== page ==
On Monday, the Supreme Court granted review in an important Second Amendment case, which sets it up to issue a major decision on the topic for the first time in more than a decade. Below are some answers common questions about the case.
The case–New York State Rifle & Pistol Association v. Corlett–centers on New York’s requirement that an applicant seeking an unrestricted license to carry a concealed handgun show “proper cause.” New York bars openly carrying handguns. The phrase “proper cause” is not defined in the statute, but New York courts have construed it to mean that a person must “demonstrate a special need for self-protection distinguishable from that of the general community or of persons engaged in the same profession.”
The licensing statute only applies to handguns, not standard shotguns or rifles.
The case is significant for two primary reasons. First, the law at issue in New York is similar to that in several other large states. In general, licensing schemes can be split into two categories: (1) those that allow licensing officials some discretion to deny a license to a person who meets other statutory criteria—like passing a background check or completing the required training, and (2) those that leave the licensing official little or no discretion once the statutory criteria are met. The first type of laws are typically referred to as “may issue” (because they afford officials some discretion) and the second are “shall issue.” Within the set of “may issue” law are licensing schemes that require a person to show justifiable need or good reason to carry a gun in public. These are typically called good cause or good reason laws. New York’s falls into this subcategory, as do the laws of six other states: California, Delaware, Hawaii, Maryland, Massachusetts, and New Jersey. (Rhode Island is a mixed case, with a shall-issue scheme but also a good-cause requirement; Connecticut and the District of Columbia, on the other hand, have may-issue laws but with no accompanying good-cause requirement.) So the Supreme Court’s ruling on the constitutionality of these types of laws could have profound effects on the more than 80 million Americans who live in jurisdictions that have good-cause laws. Although the empirical evidence is contested, one of the most recent sophisticated analyses concludes that shall-issue laws–the laws that dispense with any showing of good cause–“are associated with 13-15 percent higher aggregate violent crime rates 10 years after adoption.”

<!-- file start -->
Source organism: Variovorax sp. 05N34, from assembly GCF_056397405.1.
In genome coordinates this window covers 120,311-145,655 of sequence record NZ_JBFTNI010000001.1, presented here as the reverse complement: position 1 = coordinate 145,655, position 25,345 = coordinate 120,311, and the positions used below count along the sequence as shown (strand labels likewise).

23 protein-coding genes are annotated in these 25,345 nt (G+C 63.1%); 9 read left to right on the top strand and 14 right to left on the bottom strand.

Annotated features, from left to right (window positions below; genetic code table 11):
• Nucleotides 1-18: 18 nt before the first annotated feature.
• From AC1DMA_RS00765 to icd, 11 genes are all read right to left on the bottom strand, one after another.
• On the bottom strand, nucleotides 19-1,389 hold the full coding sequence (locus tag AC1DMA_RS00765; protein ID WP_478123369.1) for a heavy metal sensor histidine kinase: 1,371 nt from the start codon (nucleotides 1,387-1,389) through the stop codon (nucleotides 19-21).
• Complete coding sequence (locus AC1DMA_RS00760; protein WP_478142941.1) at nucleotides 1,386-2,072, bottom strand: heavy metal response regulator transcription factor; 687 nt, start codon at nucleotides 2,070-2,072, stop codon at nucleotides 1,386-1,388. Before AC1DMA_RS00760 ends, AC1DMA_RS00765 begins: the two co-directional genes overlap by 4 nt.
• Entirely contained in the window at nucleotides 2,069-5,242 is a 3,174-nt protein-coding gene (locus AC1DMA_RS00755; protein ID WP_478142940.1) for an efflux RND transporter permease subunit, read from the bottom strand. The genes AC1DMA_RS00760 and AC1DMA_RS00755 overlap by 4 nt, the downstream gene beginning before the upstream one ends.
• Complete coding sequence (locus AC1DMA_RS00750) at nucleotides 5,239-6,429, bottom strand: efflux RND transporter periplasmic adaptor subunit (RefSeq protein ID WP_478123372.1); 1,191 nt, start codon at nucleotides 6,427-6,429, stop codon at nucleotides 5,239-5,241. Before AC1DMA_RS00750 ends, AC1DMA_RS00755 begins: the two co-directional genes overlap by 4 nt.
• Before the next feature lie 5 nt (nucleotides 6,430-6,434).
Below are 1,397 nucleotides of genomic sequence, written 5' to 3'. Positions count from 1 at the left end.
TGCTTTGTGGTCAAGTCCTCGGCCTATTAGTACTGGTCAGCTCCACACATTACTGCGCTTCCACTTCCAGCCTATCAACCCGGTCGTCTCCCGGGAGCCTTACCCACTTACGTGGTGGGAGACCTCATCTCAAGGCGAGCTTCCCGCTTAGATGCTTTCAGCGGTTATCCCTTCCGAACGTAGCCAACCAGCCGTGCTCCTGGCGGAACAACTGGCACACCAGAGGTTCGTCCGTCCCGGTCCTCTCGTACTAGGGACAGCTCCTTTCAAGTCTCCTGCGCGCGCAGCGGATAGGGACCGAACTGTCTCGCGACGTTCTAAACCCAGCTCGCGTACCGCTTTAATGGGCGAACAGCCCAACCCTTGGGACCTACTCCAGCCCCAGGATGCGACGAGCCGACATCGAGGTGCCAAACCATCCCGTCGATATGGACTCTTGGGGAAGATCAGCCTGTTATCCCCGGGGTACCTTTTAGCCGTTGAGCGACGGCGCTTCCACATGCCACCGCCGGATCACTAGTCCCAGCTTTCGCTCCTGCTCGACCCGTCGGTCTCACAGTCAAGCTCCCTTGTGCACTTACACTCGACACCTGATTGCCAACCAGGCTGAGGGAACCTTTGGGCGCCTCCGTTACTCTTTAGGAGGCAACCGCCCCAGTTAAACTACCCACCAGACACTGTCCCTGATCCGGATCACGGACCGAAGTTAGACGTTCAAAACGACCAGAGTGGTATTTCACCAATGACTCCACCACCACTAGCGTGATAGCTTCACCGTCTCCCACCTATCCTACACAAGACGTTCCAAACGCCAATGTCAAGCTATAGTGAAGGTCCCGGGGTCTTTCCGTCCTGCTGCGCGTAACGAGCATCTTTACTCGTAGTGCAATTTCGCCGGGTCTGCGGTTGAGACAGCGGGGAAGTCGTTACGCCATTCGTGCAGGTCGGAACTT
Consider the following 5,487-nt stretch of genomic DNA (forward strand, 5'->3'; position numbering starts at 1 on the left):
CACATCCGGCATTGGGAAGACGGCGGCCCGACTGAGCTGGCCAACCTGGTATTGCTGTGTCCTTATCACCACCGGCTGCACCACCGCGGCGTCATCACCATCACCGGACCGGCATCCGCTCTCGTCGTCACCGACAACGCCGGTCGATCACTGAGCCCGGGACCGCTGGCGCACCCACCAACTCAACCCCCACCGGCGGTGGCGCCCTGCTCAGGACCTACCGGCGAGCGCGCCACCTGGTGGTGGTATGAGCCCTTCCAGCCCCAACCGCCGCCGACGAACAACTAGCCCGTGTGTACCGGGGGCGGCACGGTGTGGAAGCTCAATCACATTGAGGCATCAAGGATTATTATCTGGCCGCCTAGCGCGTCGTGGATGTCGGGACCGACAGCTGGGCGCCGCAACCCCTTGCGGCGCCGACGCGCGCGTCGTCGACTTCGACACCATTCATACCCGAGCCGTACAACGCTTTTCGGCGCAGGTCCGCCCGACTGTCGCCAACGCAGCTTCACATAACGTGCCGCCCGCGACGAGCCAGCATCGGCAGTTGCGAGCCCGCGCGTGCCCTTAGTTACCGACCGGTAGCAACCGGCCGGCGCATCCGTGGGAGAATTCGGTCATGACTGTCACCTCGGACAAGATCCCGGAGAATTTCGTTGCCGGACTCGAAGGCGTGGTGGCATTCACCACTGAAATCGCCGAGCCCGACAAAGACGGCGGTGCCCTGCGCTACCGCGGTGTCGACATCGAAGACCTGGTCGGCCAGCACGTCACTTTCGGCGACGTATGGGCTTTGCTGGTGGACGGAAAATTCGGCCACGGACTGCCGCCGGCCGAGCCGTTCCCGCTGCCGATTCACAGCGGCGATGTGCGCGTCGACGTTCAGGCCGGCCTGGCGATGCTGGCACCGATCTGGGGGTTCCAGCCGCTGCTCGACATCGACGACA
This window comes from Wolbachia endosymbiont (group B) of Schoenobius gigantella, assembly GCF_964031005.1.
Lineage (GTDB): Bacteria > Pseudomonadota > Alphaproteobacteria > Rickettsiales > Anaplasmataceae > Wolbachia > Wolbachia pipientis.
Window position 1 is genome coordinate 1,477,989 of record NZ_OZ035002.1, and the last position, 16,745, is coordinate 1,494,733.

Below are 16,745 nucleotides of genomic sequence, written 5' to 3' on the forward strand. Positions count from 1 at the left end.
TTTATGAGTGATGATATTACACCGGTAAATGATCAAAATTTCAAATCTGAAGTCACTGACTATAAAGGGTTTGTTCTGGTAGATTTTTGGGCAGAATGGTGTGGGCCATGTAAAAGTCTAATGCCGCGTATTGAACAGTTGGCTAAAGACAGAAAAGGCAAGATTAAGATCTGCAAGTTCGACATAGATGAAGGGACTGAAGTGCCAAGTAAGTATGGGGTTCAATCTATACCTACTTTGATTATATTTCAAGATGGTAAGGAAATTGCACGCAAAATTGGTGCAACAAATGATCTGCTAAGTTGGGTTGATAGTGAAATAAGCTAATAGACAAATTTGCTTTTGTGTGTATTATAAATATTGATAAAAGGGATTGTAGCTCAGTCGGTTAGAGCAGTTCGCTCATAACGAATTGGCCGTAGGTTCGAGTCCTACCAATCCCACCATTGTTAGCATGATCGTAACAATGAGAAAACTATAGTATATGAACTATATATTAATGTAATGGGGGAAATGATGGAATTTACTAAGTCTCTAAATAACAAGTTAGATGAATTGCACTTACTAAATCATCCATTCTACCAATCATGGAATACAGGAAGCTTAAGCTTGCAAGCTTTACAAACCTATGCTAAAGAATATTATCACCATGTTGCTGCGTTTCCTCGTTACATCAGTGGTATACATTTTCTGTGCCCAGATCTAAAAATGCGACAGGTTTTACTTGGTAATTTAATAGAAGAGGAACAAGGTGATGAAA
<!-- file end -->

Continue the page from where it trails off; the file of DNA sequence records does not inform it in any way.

Second, the case is significant not just for whether the Court will uphold these types of laws, but also for how the Court analyzes them. This question—about how courts should go about deciding whether a law complies with the Second Amendment—has bedeviled lower courts since Heller left the question entirely open. Some judges and justices, including Justice Kavanaugh, believe that courts should look only to text, history, and tradition and analogize from there to assess a modern law’s constitutionality. On this view, new or novel laws that have no historical analogue violate the Second Amendment. But the more traditional method—and the one adopted by every federal court of appeals to consider the question—involves the customary means-end scrutiny that has become a fixture of much constitutional-rights adjudication. In that framework, courts assess whether a law burdens conduct that the Constitution protects, and then, if so, apply a form of heightened scrutiny to determine whether the law adequately serves the government’s important or compelling interests (usually by recourse to materials such as empirical studies and the like).